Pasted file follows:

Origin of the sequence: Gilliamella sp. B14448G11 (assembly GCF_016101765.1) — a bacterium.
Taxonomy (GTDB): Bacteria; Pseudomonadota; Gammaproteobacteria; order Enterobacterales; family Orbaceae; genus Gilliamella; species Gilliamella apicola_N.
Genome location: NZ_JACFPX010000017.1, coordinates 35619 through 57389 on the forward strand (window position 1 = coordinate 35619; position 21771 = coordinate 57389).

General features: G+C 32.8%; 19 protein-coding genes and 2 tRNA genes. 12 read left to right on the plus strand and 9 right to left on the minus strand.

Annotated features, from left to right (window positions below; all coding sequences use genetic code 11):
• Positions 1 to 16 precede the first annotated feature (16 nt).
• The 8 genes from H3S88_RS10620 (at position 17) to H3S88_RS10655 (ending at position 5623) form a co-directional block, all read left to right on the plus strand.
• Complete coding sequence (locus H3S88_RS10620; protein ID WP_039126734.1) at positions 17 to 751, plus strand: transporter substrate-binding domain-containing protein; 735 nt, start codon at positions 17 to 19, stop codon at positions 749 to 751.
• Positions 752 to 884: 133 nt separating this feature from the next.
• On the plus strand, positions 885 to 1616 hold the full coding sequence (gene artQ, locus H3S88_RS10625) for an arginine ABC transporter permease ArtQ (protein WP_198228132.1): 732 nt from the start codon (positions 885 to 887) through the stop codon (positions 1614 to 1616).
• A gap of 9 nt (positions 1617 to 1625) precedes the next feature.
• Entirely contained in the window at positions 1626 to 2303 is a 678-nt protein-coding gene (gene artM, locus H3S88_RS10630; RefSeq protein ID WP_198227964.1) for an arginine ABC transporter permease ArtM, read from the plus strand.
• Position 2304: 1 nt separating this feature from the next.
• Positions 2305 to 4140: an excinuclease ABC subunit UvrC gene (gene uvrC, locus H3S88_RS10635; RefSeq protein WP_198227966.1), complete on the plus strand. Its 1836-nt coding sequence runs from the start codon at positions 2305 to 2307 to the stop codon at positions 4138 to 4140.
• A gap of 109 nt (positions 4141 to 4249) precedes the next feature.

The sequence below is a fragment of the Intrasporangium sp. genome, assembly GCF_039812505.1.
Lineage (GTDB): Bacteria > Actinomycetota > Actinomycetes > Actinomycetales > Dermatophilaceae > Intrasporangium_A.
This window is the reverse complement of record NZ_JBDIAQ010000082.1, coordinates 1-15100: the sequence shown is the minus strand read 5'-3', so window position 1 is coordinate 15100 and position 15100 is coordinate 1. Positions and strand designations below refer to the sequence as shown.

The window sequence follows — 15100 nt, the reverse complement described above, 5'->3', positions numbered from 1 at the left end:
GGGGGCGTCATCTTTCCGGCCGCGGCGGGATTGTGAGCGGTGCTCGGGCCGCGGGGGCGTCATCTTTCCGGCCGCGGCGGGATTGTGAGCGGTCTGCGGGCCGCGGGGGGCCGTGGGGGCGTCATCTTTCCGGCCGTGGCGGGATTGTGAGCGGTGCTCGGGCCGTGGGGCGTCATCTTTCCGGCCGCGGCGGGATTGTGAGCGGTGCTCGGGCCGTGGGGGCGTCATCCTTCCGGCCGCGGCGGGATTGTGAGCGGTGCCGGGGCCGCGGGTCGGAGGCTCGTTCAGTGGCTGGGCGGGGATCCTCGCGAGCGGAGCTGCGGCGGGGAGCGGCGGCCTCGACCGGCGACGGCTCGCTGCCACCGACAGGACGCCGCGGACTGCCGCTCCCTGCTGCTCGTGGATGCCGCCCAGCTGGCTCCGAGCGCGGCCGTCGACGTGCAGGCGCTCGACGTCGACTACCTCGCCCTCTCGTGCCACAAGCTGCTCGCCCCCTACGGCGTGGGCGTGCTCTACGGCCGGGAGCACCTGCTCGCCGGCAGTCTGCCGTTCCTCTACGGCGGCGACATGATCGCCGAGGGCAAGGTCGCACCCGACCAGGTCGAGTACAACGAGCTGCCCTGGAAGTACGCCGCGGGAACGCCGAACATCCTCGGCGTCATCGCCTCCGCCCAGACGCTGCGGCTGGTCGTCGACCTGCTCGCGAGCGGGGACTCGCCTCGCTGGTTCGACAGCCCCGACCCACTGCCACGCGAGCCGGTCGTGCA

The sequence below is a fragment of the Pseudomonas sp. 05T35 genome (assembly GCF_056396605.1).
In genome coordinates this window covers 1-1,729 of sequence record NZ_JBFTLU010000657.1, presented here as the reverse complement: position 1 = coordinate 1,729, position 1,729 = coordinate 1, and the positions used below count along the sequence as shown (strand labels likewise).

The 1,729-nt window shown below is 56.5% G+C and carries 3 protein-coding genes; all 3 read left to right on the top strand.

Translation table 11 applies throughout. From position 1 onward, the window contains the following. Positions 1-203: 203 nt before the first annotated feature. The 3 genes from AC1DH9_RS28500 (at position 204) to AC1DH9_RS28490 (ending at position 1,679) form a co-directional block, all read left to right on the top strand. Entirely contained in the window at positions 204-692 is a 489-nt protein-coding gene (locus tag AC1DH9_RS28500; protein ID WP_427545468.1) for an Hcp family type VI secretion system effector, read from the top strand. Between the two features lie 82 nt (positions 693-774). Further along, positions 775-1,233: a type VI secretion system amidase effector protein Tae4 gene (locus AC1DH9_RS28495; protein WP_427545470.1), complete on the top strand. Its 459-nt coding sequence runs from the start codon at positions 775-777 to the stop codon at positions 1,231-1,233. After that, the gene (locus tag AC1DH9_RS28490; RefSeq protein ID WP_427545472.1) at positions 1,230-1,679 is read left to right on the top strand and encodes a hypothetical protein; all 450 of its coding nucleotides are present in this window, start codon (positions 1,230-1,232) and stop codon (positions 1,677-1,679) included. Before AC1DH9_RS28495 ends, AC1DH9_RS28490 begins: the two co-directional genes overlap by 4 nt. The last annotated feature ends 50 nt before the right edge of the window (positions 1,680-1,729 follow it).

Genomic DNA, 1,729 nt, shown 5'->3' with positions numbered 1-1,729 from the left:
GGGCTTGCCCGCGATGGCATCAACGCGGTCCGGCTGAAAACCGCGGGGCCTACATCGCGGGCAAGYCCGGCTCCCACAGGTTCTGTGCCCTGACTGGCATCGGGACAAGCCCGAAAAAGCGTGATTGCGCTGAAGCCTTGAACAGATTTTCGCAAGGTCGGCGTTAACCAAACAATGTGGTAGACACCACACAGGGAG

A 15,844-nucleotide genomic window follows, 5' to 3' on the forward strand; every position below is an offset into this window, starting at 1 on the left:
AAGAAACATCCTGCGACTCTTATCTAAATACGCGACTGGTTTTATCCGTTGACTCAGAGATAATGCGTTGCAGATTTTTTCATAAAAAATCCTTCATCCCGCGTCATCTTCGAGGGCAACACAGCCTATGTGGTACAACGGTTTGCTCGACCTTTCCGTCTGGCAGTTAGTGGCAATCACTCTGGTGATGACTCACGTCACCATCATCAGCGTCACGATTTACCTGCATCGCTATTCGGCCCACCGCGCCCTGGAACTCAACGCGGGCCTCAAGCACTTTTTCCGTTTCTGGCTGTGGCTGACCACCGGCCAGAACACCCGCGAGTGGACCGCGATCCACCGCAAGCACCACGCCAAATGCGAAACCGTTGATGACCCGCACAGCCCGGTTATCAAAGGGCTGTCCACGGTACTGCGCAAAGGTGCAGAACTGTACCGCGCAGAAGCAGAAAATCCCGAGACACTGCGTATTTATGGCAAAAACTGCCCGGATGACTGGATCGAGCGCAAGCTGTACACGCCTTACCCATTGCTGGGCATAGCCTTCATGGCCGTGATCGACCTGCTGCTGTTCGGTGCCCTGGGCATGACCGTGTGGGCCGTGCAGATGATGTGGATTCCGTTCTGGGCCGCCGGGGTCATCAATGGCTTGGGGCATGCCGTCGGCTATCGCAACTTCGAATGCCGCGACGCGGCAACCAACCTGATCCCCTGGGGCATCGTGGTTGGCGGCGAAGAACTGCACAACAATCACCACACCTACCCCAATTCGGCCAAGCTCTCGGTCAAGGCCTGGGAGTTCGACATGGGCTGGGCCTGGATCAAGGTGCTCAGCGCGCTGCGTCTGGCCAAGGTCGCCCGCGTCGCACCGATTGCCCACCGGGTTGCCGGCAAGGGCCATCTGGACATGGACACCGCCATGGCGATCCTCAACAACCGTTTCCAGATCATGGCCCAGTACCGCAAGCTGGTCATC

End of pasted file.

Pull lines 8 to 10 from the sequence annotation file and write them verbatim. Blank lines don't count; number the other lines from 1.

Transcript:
• Complete coding sequence (locus H3S88_RS10620; protein ID WP_039126734.1) at positions 17 to 751, plus strand: transporter substrate-binding domain-containing protein; 735 nt, start codon at positions 17 to 19, stop codon at positions 749 to 751.
• Positions 752 to 884: 133 nt separating this feature from the next.
• On the plus strand, positions 885 to 1616 hold the full coding sequence (gene artQ, locus H3S88_RS10625) for an arginine ABC transporter permease ArtQ (protein WP_198228132.1): 732 nt from the start codon (positions 885 to 887) through the stop codon (positions 1614 to 1616).